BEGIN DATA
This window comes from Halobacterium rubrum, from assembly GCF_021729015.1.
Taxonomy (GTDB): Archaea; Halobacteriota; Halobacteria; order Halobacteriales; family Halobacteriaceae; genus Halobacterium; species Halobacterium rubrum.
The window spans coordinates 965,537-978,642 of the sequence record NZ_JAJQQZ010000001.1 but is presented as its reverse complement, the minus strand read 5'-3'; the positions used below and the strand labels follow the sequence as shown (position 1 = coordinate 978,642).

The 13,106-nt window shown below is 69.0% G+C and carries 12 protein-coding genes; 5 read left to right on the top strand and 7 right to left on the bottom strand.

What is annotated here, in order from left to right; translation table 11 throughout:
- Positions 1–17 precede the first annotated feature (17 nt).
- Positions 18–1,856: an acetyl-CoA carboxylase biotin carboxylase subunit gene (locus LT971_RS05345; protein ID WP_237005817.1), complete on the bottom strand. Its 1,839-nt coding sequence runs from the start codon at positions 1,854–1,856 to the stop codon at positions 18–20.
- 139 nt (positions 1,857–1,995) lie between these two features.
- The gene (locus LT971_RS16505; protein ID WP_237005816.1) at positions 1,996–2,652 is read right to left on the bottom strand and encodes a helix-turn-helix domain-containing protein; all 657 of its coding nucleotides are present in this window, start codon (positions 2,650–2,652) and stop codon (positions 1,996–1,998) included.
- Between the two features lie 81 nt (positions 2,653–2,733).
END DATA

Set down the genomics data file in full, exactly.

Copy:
This window comes from Halobacterium rubrum, from assembly GCF_021729015.1.
Taxonomy (GTDB): Archaea; Halobacteriota; Halobacteria; order Halobacteriales; family Halobacteriaceae; genus Halobacterium; species Halobacterium rubrum.
The window spans coordinates 965,537-978,642 of the sequence record NZ_JAJQQZ010000001.1 but is presented as its reverse complement, the minus strand read 5'-3'; the positions used below and the strand labels follow the sequence as shown (position 1 = coordinate 978,642).

The 13,106-nt window shown below is 69.0% G+C and carries 12 protein-coding genes; 5 read left to right on the top strand and 7 right to left on the bottom strand.

What is annotated here, in order from left to right; translation table 11 throughout:
- Positions 1–17 precede the first annotated feature (17 nt).
- Positions 18–1,856: an acetyl-CoA carboxylase biotin carboxylase subunit gene (locus LT971_RS05345; protein ID WP_237005817.1), complete on the bottom strand. Its 1,839-nt coding sequence runs from the start codon at positions 1,854–1,856 to the stop codon at positions 18–20.
- 139 nt (positions 1,857–1,995) lie between these two features.
- The gene (locus LT971_RS16505; protein ID WP_237005816.1) at positions 1,996–2,652 is read right to left on the bottom strand and encodes a helix-turn-helix domain-containing protein; all 657 of its coding nucleotides are present in this window, start codon (positions 2,650–2,652) and stop codon (positions 1,996–1,998) included.
- Between the two features lie 81 nt (positions 2,653–2,733).